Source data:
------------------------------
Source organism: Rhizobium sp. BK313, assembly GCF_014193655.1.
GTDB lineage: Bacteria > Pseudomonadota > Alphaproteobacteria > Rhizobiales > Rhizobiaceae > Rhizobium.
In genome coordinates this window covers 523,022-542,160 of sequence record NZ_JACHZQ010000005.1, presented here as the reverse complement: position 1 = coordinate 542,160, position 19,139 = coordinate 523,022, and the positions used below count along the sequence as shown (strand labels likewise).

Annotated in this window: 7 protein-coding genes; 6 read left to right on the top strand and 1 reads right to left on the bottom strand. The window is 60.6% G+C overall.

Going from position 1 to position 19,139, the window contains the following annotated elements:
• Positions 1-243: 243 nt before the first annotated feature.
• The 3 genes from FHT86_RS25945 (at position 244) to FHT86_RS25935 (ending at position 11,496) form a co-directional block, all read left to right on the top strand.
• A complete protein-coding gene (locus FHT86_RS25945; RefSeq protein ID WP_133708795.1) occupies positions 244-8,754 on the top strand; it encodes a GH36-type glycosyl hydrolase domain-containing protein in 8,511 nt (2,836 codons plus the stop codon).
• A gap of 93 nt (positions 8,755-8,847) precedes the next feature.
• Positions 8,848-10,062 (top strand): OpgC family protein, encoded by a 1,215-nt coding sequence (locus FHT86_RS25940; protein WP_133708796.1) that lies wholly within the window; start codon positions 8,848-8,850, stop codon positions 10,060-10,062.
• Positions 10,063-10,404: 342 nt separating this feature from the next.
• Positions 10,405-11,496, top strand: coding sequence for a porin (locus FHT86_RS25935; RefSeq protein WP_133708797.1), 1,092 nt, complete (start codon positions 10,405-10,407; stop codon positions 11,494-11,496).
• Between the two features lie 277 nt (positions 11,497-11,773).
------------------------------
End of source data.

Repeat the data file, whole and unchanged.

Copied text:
Source organism: Rhizobium sp. BK313, assembly GCF_014193655.1.
GTDB lineage: Bacteria > Pseudomonadota > Alphaproteobacteria > Rhizobiales > Rhizobiaceae > Rhizobium.
In genome coordinates this window covers 523,022-542,160 of sequence record NZ_JACHZQ010000005.1, presented here as the reverse complement: position 1 = coordinate 542,160, position 19,139 = coordinate 523,022, and the positions used below count along the sequence as shown (strand labels likewise).

Annotated in this window: 7 protein-coding genes; 6 read left to right on the top strand and 1 reads right to left on the bottom strand. The window is 60.6% G+C overall.

Going from position 1 to position 19,139, the window contains the following annotated elements:
• Positions 1-243: 243 nt before the first annotated feature.
• The 3 genes from FHT86_RS25945 (at position 244) to FHT86_RS25935 (ending at position 11,496) form a co-directional block, all read left to right on the top strand.
• A complete protein-coding gene (locus FHT86_RS25945; RefSeq protein ID WP_133708795.1) occupies positions 244-8,754 on the top strand; it encodes a GH36-type glycosyl hydrolase domain-containing protein in 8,511 nt (2,836 codons plus the stop codon).
• A gap of 93 nt (positions 8,755-8,847) precedes the next feature.
• Positions 8,848-10,062 (top strand): OpgC family protein, encoded by a 1,215-nt coding sequence (locus FHT86_RS25940; protein WP_133708796.1) that lies wholly within the window; start codon positions 8,848-8,850, stop codon positions 10,060-10,062.
• Positions 10,063-10,404: 342 nt separating this feature from the next.
• Positions 10,405-11,496, top strand: coding sequence for a porin (locus FHT86_RS25935; RefSeq protein WP_133708797.1), 1,092 nt, complete (start codon positions 10,405-10,407; stop codon positions 11,494-11,496).
• Between the two features lie 277 nt (positions 11,497-11,773).